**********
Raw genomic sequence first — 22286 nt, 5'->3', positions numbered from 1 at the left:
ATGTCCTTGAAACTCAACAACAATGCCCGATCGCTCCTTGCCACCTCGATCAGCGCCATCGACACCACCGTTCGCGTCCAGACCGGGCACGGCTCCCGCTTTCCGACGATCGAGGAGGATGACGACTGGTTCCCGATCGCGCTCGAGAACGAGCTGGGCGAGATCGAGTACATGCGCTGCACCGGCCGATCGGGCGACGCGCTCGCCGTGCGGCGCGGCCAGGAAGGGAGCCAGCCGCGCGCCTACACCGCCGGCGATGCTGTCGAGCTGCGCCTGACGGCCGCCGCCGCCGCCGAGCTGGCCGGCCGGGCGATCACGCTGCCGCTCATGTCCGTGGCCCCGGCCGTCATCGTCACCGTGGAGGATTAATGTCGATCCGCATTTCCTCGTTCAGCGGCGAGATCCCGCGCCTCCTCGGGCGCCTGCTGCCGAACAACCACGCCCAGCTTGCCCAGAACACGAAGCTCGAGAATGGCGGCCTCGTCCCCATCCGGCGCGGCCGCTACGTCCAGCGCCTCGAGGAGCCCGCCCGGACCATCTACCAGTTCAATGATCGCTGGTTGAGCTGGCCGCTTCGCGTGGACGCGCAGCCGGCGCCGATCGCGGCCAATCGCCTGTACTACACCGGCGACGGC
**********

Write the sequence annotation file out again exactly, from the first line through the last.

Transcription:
Raw genomic sequence first — 22286 nt, 5'->3', positions numbered from 1 at the left:
ATGTCCTTGAAACTCAACAACAATGCCCGATCGCTCCTTGCCACCTCGATCAGCGCCATCGACACCACCGTTCGCGTCCAGACCGGGCACGGCTCCCGCTTTCCGACGATCGAGGAGGATGACGACTGGTTCCCGATCGCGCTCGAGAACGAGCTGGGCGAGATCGAGTACATGCGCTGCACCGGCCGATCGGGCGACGCGCTCGCCGTGCGGCGCGGCCAGGAAGGGAGCCAGCCGCGCGCCTACACCGCCGGCGATGCTGTCGAGCTGCGCCTGACGGCCGCCGCCGCCGCCGAGCTGGCCGGCCGGGCGATCACGCTGCCGCTCATGTCCGTGGCCCCGGCCGTCATCGTCACCGTGGAGGATTAATGTCGATCCGCATTTCCTCGTTCAGCGGCGAGATCCCGCGCCTCCTCGGGCGCCTGCTGCCGAACAACCACGCCCAGCTTGCCCAGAACACGAAGCTCGAGAATGGCGGCCTCGTCCCCATCCGGCGCGGCCGCTACGTCCAGCGCCTCGAGGAGCCCGCCCGGACCATCTACCAGTTCAATGATCGCTGGTTGAGCTGGCCGCTTCGCGTGGACGCGCAGCCGGCGCCGATCGCGGCCAATCGCCTGTACTACACCGGCGACGGC